Executive Compensation at the American Red Cross (2021)
When most people think of the American Red Cross (ARC), they often think of blood collection, testing, and distribution and/or disaster services – both domestic and international and in the most simplistic terms, this is what the ARC is about.
Formally known as the American National Red Cross (the organization is the designated affiliate of the International Federation of Red Cross and Red Crescent Societies), ARC was established by Clara Barton in 1881 and given a charter by Congress in 1900 and again in 1905 to carry out humanitarian services. Since that time, the charter has been amended nine times, with the most recent in 2009 to address reforms to the organization.
In 2021, ARC raised $3.1 billion with most revenue ($2.1 billion) coming from the sale of biomedical services (i.e. blood and plasma collected through donations and sold) with the remaining revenue obtained primarily through contributions, gifts, and grants ($1 billion including $170 million from the government.
Although contributions, gifts, and grants only comprised 33% of total revenue (or $1 billion), it is important to remember the revenue stream of biomedical services is dependent upon donations (i.e. blood and plasma) so although one donation is tax-deductible (revenue) and the other isn’t (blood), donors and potential donors still need to understand where revenue dollars are spent.
Expenses totaled $2.8 billion with the largest expense reported to be compensation (salaries, pension, benefits, and payroll taxes). 17,918 employees received $1.353 billion or an average compensation of $76,000. The 15 most highly compensated employees were reported to be:
- $781,120: Clifford Holtz, Chief Operating Officer
- $751,789: Chis Hrouda, President, Biomedical Services
- $723,696: Shaun Gilmore, Chief Transformation Officer
- $640,483: Gail McGovern, President and CEO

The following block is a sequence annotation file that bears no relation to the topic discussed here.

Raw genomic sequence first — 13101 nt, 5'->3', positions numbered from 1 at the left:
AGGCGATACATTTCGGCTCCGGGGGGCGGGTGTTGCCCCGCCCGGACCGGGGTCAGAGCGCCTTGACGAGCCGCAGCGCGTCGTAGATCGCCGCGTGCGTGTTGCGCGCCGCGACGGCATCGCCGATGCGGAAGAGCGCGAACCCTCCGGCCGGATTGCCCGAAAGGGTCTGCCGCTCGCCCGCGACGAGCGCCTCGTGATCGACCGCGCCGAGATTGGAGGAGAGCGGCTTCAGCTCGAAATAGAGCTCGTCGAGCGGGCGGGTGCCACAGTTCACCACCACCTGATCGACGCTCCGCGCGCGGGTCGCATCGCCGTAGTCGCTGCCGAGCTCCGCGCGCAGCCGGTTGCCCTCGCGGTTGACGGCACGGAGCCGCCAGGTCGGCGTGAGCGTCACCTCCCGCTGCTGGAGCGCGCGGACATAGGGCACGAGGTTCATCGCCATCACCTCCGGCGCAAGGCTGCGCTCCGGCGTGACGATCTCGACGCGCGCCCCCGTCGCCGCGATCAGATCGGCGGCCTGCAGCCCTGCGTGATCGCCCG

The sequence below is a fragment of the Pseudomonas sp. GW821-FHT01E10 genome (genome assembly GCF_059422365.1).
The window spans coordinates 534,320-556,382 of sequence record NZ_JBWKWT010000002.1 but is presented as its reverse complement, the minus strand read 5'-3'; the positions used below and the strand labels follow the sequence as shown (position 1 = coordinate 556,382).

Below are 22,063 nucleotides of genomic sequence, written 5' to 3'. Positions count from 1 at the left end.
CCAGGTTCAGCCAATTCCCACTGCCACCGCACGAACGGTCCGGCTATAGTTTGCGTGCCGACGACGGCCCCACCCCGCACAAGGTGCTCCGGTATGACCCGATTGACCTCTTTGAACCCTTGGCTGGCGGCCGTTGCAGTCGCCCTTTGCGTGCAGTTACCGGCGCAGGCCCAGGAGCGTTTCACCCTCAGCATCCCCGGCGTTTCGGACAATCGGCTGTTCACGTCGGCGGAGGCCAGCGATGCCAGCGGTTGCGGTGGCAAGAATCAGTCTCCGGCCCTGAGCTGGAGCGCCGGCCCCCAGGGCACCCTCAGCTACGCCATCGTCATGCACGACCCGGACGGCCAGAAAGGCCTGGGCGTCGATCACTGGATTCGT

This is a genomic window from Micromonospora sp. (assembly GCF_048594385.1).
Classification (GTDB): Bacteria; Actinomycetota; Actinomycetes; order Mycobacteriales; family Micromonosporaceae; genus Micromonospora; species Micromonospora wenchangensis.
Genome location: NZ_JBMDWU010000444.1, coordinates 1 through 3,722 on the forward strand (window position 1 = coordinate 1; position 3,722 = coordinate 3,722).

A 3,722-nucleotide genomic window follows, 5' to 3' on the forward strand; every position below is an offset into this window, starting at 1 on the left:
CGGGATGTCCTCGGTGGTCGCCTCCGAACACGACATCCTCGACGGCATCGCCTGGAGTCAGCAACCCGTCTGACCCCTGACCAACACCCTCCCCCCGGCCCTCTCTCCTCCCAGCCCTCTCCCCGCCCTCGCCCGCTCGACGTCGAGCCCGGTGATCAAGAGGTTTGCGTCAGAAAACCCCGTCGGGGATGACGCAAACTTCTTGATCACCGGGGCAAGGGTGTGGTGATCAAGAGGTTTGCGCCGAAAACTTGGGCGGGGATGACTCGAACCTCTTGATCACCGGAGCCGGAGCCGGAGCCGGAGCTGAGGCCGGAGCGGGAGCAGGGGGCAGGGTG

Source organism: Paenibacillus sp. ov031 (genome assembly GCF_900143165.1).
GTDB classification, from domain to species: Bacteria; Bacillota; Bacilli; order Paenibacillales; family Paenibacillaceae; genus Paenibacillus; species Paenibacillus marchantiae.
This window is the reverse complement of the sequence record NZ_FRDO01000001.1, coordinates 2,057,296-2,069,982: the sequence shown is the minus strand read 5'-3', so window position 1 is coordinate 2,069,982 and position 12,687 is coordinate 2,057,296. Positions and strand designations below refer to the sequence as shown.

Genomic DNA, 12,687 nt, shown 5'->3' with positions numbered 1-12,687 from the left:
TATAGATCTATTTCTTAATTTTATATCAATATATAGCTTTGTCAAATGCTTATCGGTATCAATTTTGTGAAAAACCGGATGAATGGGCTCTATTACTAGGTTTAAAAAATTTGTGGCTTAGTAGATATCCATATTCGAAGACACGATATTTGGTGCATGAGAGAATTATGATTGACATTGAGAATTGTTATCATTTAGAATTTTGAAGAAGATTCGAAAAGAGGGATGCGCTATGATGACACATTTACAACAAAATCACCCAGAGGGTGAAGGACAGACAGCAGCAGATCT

- $629,954: Brian Rhoa, CFO
- $535,518: Paul Sullivan, SVP, Donor Services
- $491,333: Phyllis Harris, General Counsel
- $488,883: Melissa Hurst, Chief HR Officer
- $468,179: Don Herring, Chief Development Officer
- $451,121: Jack McMaster, President, Training Services
- $444,692: Peter Giamalva, SVP, Biomedical Sales and Marketing
- $409,434: Pampee Young, Chief Medical Officer
- $408,920: Ronnie Strickland, CIO
- $407,120: Harvey Johnson, President, Humanitarian Services
- $326,631: Jennifer Hawkins, Corp Secretary and Chief of Staff
As illustrated above, the 15 most highly compensated employees received $7.5 million in compensation. 10 of the 15 (67%) most highly compensated employees are male while 5 of the 15 (33%) are female (note: gender is not reported on the Form 990; gender determinations were made based on name and google searches).
397 independent contractors received more than $100,000 in compensation with the five (5) most highly compensated reported to be:
- $14.2 million: TTEC Services Corp, of Englewood, CO for call center services
- $11.6 million: Epsilon Data Management, of Chicago, IL for marketing
- $10.5 million: Dropoff Inc, of Austin, TX for courier services
- $ 9.1 million: One & All, of Pasadena, CA for printing and mailing
- $ 8.7 million: Servicemaster, of Memphis, TN for building services
To read the IRS Form 990 (for the year ending June 30, 2021), click here.
Makes you wonder though the the very fact that they are a global non-profit company that usually non profits are afforded with gifts in kind benifits thst companies donate to the non profits for services rendered…
Regardless what justifies millions of dollars in salaries, let alone money spent for services – market rates at that …
Nope the balance sheet doesn’t have to support these financials….
Yes, but does the American Red Cross really need $2.4 billion in net assets? And, don’t forget this is an organization that starts off with a free product of blood and plasma donated by the public.
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